This machine is undoubtedly one of the best advances for this specific kind of recovery, yet it still has room for improvement. Some of the flaws include that this device is only available at hospitals and recovery centers, due to its high cost, size and complexity. This means the patient as minimal opportunity to use the device and little possibility of procuring one for the home. These flaws create multiple design tensions because the size and complexity give it the power to support the human body, for both children and adults which gives them the support needed to walk again. These aspects also limit the patient to using it to walk around and around the hospital over and over again at every physical therapy session. This gives them no distraction from the discomfort they are likely feeling and they practice the movement so many of us take for granted. While this brings a challenge it also presents an opportunity to incorporate one of the many advances in technology, virtual reality. If we could get the patient to be excited to explore something new at there next appointment or reach a new level of an interactive game, this motivation could be a turning point in there recovery process and help distract from all the painful memories they have at the hospital as well as their physical discomfort.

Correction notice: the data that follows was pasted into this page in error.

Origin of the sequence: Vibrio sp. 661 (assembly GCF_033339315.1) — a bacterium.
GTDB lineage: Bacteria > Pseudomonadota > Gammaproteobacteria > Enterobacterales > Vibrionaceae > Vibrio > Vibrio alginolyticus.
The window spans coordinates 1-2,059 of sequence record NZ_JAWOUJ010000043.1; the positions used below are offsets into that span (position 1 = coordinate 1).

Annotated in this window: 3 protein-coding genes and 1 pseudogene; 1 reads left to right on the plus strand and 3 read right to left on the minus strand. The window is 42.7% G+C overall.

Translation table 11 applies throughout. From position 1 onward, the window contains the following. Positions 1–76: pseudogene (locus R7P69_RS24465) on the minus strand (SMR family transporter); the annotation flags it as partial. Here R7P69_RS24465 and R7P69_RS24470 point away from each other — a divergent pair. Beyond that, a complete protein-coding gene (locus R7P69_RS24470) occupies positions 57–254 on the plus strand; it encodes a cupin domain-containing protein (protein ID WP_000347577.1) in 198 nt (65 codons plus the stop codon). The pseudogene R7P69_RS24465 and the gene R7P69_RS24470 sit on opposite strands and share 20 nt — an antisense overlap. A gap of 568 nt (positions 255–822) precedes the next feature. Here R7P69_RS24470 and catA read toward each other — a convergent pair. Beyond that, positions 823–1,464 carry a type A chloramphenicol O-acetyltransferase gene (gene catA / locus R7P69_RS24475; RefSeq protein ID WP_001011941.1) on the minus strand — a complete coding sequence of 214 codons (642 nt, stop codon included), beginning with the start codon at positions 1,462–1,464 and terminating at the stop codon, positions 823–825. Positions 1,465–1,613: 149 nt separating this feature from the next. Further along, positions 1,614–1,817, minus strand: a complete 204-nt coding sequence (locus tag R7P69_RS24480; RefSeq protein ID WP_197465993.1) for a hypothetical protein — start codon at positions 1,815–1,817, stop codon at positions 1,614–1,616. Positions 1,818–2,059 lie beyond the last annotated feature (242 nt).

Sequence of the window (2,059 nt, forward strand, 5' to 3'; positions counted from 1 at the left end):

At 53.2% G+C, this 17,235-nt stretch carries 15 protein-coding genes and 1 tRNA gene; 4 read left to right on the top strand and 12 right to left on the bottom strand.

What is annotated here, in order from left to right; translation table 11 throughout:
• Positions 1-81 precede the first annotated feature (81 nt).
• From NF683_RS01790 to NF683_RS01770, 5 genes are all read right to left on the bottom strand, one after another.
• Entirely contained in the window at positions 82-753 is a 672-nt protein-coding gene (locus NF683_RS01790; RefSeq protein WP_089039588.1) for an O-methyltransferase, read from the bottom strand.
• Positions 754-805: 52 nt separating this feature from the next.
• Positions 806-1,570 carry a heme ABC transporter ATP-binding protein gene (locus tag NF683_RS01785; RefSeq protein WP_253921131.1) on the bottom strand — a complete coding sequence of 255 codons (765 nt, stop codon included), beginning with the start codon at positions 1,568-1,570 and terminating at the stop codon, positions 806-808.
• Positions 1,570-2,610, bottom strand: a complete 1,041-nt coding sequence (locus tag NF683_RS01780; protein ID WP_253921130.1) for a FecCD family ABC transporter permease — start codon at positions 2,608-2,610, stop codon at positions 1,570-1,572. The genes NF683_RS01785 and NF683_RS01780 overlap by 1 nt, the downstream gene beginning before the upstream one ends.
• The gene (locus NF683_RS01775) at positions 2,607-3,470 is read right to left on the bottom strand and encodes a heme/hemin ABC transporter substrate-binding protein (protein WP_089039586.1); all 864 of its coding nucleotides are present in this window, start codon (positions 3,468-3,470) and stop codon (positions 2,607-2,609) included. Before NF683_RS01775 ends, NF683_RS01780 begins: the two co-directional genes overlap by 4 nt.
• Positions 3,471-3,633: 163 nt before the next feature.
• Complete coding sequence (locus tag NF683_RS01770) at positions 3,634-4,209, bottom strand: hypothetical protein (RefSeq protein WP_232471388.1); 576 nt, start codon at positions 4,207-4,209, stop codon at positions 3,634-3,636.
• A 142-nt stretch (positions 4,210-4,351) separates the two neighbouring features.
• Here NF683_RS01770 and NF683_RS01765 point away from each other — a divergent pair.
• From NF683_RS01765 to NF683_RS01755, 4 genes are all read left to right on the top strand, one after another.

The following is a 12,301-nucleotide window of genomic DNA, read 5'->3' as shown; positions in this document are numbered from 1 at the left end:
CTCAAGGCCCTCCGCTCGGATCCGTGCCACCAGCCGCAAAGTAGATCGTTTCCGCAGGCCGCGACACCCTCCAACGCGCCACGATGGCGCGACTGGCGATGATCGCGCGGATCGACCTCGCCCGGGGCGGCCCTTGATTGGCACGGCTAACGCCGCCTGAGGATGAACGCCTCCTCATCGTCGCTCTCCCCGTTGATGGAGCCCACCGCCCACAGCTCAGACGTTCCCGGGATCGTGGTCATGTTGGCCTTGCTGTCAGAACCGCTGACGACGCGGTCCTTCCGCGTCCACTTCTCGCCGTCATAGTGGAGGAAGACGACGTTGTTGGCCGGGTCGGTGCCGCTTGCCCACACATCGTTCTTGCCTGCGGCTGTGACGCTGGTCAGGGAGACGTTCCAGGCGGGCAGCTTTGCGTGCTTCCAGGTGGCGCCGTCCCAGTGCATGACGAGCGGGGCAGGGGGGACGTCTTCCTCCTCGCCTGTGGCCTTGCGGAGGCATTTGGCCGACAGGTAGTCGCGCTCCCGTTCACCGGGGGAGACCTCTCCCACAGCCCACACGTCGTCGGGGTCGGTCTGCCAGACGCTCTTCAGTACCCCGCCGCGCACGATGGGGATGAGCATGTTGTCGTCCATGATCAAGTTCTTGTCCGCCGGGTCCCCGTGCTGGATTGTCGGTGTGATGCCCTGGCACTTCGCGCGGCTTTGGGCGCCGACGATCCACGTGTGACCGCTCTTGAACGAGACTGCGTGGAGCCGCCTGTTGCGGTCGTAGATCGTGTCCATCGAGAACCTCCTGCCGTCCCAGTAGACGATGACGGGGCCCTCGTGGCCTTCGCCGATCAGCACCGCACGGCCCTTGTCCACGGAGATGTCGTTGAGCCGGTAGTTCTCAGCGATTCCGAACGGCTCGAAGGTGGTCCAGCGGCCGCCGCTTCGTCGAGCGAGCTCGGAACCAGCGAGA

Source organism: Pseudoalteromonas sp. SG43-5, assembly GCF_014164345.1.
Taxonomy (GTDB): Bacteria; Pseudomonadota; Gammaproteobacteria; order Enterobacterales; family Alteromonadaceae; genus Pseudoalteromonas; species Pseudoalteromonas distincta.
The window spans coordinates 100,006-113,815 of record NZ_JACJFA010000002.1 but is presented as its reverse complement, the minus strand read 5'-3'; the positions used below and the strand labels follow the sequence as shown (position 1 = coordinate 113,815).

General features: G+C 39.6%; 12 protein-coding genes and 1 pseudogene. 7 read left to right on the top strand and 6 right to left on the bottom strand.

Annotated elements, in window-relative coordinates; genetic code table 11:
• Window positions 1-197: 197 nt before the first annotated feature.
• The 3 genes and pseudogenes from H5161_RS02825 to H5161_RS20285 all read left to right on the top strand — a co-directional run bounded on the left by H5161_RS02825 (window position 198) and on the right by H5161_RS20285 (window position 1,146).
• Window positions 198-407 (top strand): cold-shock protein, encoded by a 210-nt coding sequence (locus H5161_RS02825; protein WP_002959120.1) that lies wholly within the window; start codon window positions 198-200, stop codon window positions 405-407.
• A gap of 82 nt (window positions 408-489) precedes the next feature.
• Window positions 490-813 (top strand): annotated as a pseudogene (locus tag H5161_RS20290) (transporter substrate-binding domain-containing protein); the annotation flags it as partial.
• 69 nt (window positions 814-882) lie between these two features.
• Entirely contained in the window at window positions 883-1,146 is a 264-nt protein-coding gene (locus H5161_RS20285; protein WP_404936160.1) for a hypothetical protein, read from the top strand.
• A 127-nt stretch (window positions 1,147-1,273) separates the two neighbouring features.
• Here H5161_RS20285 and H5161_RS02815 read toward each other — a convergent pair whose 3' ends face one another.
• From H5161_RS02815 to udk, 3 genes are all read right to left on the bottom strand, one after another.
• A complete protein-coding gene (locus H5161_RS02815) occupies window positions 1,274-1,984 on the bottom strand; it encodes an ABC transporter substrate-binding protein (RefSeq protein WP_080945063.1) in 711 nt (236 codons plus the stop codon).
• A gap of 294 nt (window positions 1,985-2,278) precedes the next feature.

Virtual rehabilitation for children is a relatively new approach and is often used to “address functional rehabilitation goals related to physical, cognitive, social, and psychological impairments.” These goals are being addressed by adding “customized rehabilitation-specific systems that integrate technological advances in virtual reality, visual effects, motion tracking, physiological monitoring, and robotics.” One of the main draws of adding this virtual element is the ability to customize based on the patients needs. This has been used to help patients recover from brain injuries, because each element can be controlled which allows therapists to work with and test different parts of the brain. This could also be used for physical recovery as well, by tailoring a virtual game to strengthen different muscles in the body based on the patient's needs.